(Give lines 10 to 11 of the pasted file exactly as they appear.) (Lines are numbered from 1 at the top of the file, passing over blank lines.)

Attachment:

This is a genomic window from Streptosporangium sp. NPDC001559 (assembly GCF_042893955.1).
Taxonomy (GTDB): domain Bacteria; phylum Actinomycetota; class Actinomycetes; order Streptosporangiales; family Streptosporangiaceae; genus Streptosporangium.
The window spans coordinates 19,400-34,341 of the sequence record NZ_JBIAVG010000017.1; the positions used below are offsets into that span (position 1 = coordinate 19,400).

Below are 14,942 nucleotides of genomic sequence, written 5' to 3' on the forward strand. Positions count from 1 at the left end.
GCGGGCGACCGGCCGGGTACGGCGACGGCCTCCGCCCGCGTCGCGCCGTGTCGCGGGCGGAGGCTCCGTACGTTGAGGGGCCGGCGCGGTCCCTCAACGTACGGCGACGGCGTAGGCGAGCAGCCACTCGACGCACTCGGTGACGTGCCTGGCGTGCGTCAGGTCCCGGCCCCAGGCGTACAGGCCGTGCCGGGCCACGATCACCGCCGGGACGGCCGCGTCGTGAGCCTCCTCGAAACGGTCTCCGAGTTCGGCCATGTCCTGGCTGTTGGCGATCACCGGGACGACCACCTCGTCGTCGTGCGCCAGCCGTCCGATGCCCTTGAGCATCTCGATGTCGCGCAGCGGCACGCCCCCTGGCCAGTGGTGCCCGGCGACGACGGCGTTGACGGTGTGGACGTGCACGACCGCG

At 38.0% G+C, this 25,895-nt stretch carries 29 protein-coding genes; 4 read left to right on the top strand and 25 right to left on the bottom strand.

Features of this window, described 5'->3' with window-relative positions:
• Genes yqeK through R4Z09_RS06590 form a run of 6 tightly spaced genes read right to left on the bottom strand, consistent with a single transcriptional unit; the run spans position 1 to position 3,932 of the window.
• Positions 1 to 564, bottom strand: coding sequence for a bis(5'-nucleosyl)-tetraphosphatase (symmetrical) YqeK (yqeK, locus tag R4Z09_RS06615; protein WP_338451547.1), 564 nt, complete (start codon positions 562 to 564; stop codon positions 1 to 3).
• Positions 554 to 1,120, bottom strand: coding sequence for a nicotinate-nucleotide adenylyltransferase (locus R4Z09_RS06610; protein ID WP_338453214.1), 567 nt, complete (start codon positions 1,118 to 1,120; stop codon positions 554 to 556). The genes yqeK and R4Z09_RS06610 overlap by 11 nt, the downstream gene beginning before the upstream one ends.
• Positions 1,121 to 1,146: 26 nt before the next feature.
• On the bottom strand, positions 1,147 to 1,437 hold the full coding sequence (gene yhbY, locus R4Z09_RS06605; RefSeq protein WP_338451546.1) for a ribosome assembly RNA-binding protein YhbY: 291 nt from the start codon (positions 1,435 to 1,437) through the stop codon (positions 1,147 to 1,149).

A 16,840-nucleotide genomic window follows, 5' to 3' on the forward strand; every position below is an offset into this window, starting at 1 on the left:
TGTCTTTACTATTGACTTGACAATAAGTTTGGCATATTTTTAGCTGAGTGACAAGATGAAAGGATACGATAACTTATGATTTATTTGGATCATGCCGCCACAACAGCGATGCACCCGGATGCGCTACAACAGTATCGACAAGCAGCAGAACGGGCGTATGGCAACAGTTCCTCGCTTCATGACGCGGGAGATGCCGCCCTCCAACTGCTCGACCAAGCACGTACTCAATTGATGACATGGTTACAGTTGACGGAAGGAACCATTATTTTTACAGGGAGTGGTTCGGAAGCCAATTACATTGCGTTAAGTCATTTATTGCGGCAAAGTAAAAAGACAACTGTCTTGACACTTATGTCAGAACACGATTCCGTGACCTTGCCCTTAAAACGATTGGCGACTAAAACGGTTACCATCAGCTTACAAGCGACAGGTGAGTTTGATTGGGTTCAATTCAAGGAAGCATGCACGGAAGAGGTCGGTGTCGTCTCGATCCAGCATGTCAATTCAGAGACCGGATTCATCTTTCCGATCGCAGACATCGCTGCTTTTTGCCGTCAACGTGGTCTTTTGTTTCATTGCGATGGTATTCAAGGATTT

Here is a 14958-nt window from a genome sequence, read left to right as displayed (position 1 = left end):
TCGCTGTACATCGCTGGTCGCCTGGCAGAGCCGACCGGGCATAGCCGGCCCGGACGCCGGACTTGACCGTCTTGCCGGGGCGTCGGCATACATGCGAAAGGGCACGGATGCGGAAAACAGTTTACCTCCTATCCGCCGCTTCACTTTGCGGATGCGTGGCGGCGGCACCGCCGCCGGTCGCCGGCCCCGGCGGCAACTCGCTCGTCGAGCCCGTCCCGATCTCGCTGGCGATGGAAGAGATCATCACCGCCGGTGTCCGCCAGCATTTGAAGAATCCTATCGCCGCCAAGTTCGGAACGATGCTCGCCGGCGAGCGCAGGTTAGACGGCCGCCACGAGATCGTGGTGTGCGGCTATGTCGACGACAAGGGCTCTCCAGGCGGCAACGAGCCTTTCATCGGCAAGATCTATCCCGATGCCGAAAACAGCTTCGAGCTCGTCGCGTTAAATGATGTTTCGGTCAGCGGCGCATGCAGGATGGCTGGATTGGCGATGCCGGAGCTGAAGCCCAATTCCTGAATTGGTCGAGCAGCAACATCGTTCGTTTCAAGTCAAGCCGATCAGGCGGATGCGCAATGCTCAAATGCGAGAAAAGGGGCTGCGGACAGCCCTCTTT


• Positions 554 to 1,120, bottom strand: coding sequence for a nicotinate-nucleotide adenylyltransferase (locus R4Z09_RS06610; protein ID WP_338453214.1), 567 nt, complete (start codon positions 1,118 to 1,120; stop codon positions 554 to 556). The genes yqeK and R4Z09_RS06610 overlap by 11 nt, the downstream gene beginning before the upstream one ends.
• Positions 1,121 to 1,146: 26 nt before the next feature.